Join Date
    January 18th, 2005
    Location
    St Clair Shores MI.
    Posts
    17,328
    Smile
    My Safe Haven Sales Network model is the only bullet proof way to assure cookie tracking cannot be interferred with by any 3rd party. Doing so would violate existing Federal and State Laws. Any other network solution can lead to reporting breakdowns or manipulations. Only way a merchant can negate sales reporting is to turn off their cart function... Now detecting and removing the SHN cookie by some Anti- alarmist marketing outfit would result in some immediate cease & desist orders.
    Webmaster's... Mike and Charlie

    "What have you done today to put real value into a referral click...from a shoppers viewpoint!"

  24. #24
    Outsourced Program Manager
    Join Date
    January 18th, 2005
    Location
    Central Florida
    Posts
    1,619
    Quote Originally Posted by Kellie aka Ms. B
    And why is the public misinformed? Who participated the cookie is bad mentality? Or they just meeting consumers expectations or is it what came first the chicken or the egg? The antispyware Industry is a multi billion dollar one. Can you even get a free version of Adaware now on their site?
    Hey Kellie,

    Was the LS cookie detected the "linksynergy" cookie? Or was it the merchant dropped cookie?

  25. #25
    Lite On The Do, Heavy On The Nuts Donuts's Avatar
    Join Date
    January 18th, 2005
    Location
    Winter Park, FL
    Posts
    6,930
    Kellie - could you please tell each network / tracking org that you tested which anti-spyware companies are whacking their cookies? The network has a financial interest in getting the anti-spyware orgs to fix the situation. You stand to gain a consulting fee (pitch - want to increase sales all over the place by asking someone else to straighten out their act). Affs everywhere stand to gain more comms (so merchants get more motivated promoting affs behind them). And the anti-spyware orgs stand to gain affiliates and networks who want to promote their products.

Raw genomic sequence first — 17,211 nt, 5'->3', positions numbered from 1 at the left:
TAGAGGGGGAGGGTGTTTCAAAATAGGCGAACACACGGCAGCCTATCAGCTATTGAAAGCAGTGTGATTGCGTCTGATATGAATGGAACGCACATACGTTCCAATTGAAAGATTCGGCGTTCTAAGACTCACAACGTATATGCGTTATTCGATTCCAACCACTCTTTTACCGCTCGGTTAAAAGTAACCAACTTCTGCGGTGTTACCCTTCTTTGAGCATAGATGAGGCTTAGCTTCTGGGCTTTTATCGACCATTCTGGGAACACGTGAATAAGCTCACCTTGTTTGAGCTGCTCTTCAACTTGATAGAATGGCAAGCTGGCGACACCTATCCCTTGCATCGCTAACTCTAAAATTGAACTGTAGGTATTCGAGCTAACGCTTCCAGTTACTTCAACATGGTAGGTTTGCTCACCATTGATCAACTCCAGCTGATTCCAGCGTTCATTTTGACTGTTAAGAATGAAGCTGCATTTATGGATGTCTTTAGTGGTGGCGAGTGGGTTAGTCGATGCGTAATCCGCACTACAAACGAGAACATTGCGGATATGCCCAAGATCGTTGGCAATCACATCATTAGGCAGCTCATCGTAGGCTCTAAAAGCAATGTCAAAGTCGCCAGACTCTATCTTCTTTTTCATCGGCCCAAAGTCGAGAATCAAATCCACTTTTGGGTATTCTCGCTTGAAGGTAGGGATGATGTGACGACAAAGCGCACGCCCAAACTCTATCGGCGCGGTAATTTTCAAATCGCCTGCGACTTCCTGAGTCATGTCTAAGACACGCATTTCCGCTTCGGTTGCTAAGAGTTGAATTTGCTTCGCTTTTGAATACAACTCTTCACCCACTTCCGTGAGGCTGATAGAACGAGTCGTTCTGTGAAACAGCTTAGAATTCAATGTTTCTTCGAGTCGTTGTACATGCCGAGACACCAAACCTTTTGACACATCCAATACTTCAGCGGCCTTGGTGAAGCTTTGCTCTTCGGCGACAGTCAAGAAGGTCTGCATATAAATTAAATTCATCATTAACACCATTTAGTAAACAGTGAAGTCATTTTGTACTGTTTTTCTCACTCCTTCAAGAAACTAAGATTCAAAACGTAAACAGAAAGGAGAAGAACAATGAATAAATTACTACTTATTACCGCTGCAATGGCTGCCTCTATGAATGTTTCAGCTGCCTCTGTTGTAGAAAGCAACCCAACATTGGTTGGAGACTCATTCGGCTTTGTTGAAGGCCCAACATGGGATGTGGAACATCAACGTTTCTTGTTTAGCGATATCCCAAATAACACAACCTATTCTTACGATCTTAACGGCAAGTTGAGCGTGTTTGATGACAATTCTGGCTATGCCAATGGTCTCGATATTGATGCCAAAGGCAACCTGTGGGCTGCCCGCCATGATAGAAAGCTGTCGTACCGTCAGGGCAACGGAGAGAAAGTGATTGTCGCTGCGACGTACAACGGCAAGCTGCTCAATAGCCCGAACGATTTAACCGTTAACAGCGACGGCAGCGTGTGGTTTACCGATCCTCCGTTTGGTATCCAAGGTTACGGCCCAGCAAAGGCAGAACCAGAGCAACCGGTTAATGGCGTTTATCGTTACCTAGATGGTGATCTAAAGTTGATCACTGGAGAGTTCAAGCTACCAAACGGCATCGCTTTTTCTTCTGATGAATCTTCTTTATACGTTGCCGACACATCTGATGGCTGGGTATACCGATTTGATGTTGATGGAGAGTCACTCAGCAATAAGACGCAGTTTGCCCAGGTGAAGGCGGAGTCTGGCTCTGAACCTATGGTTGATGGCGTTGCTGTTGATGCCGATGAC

You hold the key (from your testing) and you have the reputation to make this offer be heard in all the right places.

+ Reply to Thread
Page 1 of 2 12 LastLast

Similar Threads

  1. Google May Stop Using 'Cookies' to Track Web Users
    By Convergence in forum Search Engine Optimization
    Replies: 6
    Last Post: September 20th, 2013, 12:54 PM
  2. Replies: 2
    Last Post: June 13th, 2007, 10:26 AM
  3. Latest Stats on Users Deleting Cookies
    By Donuts in forum Midnight Cafe'
    Replies: 26
    Last Post: July 20th, 2005, 12:20 PM
  4. 39% of online users may be deleting cookies
    By Adam Ward in forum Midnight Cafe'
    Replies: 26
    Last Post: March 18th, 2005, 03:31 PM
  5. Spyware Deleting CJ cookies
    By Linda - 5starAffiliatePrograms in forum Commission Junction - CJ
    Replies: 17
    Last Post: July 23rd, 2003, 01:44 PM

Posting Permissions

  • You may not post new threads
  • You may not post replies
  • You may not post attachments
  • You may not edit your posts
  •